Lou Dobbs Tonight

CNN, February 22, 2008

Taken from transcript, section on consumer finance...

PILGRIM: Tonight, the millions of middle class families already struggling to save their homes from foreclosure are also struggling to save their cars. Auto repossessions are nearing their highest level in a decade. Over the past year, auto repossessions are up 10 percent. Christine Romans reports.


ROMANS: Meet Art and Cyro. Repo men, on their way to repossess a truck from an owner four months behind on payments. They'll take it back to Art Christiansen's repo lot. Like many across the country, full to capacity with vehicles Americans couldn't pay for.

ART CHRISTENSESN, COMMERCIAL SERVICES CORP.: They over finance with their homes, they over finance with the cars, over finance with the credit cards.

ROMANS: Like homes and credit cards, defaults on auto loans are skyrocketing. And car repossessions at this lot are up 25 percent to 30 percent. On all kinds of cars, including luxury vehicles.

Ratings agency, Fitch, sees rise in defaults not only on riskier sub prime car loans, but also on traditional prime loans, made to buyers with good credit. These defaults, a combination of loose lending, a weakening economy, and job losses. So repo lots are filling up as repossessions rise.

TOM WEBB, MANHEIM CONSULTING: We were up 10 percent in 2007. Probably up another seven percent to 10 percent this year, which would bring us up to the highest level in a decade. ROBERT MANNING, ROCHESTER INST. TECH.: And it shows us how severe the downturn in the American economy is becoming, that people are having to make a decision about whether to be able to afford to pay their car note or not.

ROMANS: The bottom line, people took out car notes they couldn't afford and lenders freely gave them.

MANNING: The reality of it is, of course, is that the consumer has to be responsible for their actions, but now we're going to find out where were the regulators and why were lenders making loans that they knew could not possibly be repaid?

ROMANS: The owner of this repoed truck said he just got behind in his payments.

CYRO MIRANDA, COMMERCIAL SERVICE CORP.: Today or tomorrow he's going to make his payments, pay the late fees, and he'll get his car back.

ROMANS: And that's exactly what he did.


ROMANS: Of course, losing a car is the height of financial distress. For many, this is the ride to work. It's not just auto loans increasingly in trouble, Kitty. Credit card and student loan defaults are also rising right now.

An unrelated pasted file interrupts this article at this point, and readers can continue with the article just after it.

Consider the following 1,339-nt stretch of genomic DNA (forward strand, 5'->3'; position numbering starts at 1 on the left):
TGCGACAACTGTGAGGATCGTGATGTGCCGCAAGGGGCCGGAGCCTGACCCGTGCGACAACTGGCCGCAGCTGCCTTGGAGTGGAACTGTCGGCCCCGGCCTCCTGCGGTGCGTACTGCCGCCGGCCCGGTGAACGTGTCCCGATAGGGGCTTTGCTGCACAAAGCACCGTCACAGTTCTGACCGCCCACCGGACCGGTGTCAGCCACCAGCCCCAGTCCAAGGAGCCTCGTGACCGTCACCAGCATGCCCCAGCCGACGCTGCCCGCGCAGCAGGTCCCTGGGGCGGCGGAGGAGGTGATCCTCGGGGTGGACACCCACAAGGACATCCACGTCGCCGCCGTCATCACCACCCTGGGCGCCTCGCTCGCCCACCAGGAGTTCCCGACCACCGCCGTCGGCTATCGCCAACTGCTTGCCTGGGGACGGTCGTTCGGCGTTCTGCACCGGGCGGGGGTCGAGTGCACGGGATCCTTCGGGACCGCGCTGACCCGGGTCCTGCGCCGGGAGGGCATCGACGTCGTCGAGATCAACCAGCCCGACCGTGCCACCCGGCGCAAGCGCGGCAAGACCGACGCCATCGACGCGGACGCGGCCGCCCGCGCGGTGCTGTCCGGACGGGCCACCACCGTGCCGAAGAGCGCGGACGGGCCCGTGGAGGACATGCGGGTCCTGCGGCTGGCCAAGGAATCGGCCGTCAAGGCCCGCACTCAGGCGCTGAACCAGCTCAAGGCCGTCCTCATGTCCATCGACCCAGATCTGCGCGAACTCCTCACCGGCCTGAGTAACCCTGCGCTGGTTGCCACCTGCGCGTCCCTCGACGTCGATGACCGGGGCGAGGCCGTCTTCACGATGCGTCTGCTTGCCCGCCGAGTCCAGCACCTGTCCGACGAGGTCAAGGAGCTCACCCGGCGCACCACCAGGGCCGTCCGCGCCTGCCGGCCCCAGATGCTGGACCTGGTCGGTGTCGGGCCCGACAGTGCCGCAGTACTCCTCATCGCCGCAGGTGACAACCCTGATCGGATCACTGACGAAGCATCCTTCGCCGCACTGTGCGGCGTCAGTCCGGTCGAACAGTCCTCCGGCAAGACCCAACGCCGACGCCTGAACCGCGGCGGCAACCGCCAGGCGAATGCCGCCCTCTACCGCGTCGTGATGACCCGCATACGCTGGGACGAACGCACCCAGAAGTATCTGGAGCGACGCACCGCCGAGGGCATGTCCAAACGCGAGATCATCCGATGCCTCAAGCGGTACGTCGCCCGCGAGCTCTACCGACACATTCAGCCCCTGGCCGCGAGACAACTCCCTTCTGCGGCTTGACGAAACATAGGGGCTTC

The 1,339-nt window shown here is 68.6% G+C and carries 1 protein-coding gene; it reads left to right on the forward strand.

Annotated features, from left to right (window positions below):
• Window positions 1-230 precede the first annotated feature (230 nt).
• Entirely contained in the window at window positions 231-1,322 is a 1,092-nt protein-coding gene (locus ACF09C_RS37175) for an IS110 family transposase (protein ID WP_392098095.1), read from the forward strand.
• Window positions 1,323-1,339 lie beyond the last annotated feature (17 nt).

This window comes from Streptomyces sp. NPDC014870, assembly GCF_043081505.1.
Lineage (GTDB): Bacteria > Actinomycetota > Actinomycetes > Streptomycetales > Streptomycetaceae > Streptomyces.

PILGRIM: That's a very disturbing trend. Thank you very much, Christine Romans.

Well, the employers of more than half the workforce in this country, America's small businesses, are now being dragged into the mortgage and credit crisis. Tightened standards for loans and increased credit card interest rates are adding up to a bleak future for many who plan to strike out on their own.


PILGRIM (voice-over): After 30 years in banking, small business owner Marilyn Landis now owns a financial consulting company. She's advising a client this week in New Hampshire. She runs a seven year old company with ten employees. But constant business travel expenses and a computer upgrade pushed her credit to the limits.

MARILYN LANDIS, SMALL BUSINESS OWNER: It's all billable, client pays me back, but my credit card balances have tripled, just simply with the amount of travel. Another credit card company, because my balances have gone up, it triggered an increase in interest rate of 20 percent in one credit card and another credit card reduced my credit line by half.

PILGRIM: About 30 percent of U.S. banks have toughened their small business lending standards, and 80 percent have tightened credit for commercial real estate loans. KAREN KERRIGAN, SMALL BUS. & ENTREPRENEURSHIP COUN.: The situation has become much, much more difficult. Whereas two years ago, where an individual may have used the equity on their home, that was good enough collateral to start a business, now banks are saying, look, that's not good enough. You not only need good collateral, but you also need a really solid business plan, and probably a flawless credit score as well.

PILGRIM: There is new evidence people are giving up their plans to start or expand a small business. And that is a problem for middle class Americans. More than 90 percent of new jobs in this economy are created by small businesses. But one in five banks reported a drop- off in inquiries for business credit over the last three months. And government-backed small business loans are down 14 percent from this time last year.


PILGRIM: The small business association tracks the number of new loans to small businesses. The government backed lending program is the largest single source of long-term credit to businesses in the country. And new express loans in that program have fallen 23 percent from last year's levels.


This story ran on CNN on February 22, 2008.